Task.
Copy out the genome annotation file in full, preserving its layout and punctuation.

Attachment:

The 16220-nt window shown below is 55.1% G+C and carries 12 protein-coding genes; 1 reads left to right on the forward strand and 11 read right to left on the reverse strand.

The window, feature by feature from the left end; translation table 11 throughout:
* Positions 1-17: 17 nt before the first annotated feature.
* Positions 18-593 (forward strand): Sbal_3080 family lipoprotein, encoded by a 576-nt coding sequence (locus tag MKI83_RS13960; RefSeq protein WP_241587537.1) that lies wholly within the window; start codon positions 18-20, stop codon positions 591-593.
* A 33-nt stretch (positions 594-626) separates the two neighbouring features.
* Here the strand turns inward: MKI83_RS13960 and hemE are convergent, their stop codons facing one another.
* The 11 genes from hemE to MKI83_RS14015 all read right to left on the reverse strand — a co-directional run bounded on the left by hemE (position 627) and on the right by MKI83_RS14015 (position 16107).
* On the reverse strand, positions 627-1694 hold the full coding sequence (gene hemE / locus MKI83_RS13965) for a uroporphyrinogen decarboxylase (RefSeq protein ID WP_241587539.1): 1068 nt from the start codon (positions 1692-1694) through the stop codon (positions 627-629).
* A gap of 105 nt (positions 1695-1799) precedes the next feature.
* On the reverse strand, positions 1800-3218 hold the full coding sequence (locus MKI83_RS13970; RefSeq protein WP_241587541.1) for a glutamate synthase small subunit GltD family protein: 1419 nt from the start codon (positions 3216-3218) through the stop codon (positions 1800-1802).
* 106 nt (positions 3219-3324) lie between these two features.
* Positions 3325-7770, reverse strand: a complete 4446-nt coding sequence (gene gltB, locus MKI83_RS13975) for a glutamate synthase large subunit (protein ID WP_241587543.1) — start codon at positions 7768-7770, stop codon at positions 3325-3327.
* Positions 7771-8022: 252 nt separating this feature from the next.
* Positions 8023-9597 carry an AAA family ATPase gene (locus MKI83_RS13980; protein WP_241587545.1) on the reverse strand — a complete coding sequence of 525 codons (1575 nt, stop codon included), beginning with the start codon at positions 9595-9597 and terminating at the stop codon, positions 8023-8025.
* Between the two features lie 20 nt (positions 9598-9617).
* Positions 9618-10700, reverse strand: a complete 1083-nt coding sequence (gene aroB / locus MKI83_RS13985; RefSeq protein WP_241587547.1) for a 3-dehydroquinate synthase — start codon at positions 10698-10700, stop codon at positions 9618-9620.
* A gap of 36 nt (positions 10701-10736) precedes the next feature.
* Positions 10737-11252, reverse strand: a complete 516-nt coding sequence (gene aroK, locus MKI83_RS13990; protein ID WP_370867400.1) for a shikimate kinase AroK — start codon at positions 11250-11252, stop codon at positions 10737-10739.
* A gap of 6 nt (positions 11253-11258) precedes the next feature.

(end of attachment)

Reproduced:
The 16220-nt window shown below is 55.1% G+C and carries 12 protein-coding genes; 1 reads left to right on the forward strand and 11 read right to left on the reverse strand.

The window, feature by feature from the left end; translation table 11 throughout:
* Positions 1-17: 17 nt before the first annotated feature.
* Positions 18-593 (forward strand): Sbal_3080 family lipoprotein, encoded by a 576-nt coding sequence (locus tag MKI83_RS13960; RefSeq protein WP_241587537.1) that lies wholly within the window; start codon positions 18-20, stop codon positions 591-593.
* A 33-nt stretch (positions 594-626) separates the two neighbouring features.
* Here the strand turns inward: MKI83_RS13960 and hemE are convergent, their stop codons facing one another.
* The 11 genes from hemE to MKI83_RS14015 all read right to left on the reverse strand — a co-directional run bounded on the left by hemE (position 627) and on the right by MKI83_RS14015 (position 16107).
* On the reverse strand, positions 627-1694 hold the full coding sequence (gene hemE / locus MKI83_RS13965) for a uroporphyrinogen decarboxylase (RefSeq protein ID WP_241587539.1): 1068 nt from the start codon (positions 1692-1694) through the stop codon (positions 627-629).
* A gap of 105 nt (positions 1695-1799) precedes the next feature.
* On the reverse strand, positions 1800-3218 hold the full coding sequence (locus MKI83_RS13970; RefSeq protein WP_241587541.1) for a glutamate synthase small subunit GltD family protein: 1419 nt from the start codon (positions 3216-3218) through the stop codon (positions 1800-1802).
* 106 nt (positions 3219-3324) lie between these two features.
* Positions 3325-7770, reverse strand: a complete 4446-nt coding sequence (gene gltB, locus MKI83_RS13975) for a glutamate synthase large subunit (protein ID WP_241587543.1) — start codon at positions 7768-7770, stop codon at positions 3325-3327.
* Positions 7771-8022: 252 nt separating this feature from the next.
* Positions 8023-9597 carry an AAA family ATPase gene (locus MKI83_RS13980; protein WP_241587545.1) on the reverse strand — a complete coding sequence of 525 codons (1575 nt, stop codon included), beginning with the start codon at positions 9595-9597 and terminating at the stop codon, positions 8023-8025.
* Between the two features lie 20 nt (positions 9598-9617).
* Positions 9618-10700, reverse strand: a complete 1083-nt coding sequence (gene aroB / locus MKI83_RS13985; RefSeq protein WP_241587547.1) for a 3-dehydroquinate synthase — start codon at positions 10698-10700, stop codon at positions 9618-9620.
* A gap of 36 nt (positions 10701-10736) precedes the next feature.
* Positions 10737-11252, reverse strand: a complete 516-nt coding sequence (gene aroK, locus MKI83_RS13990; protein ID WP_370867400.1) for a shikimate kinase AroK — start codon at positions 11250-11252, stop codon at positions 10737-10739.
* A gap of 6 nt (positions 11253-11258) precedes the next feature.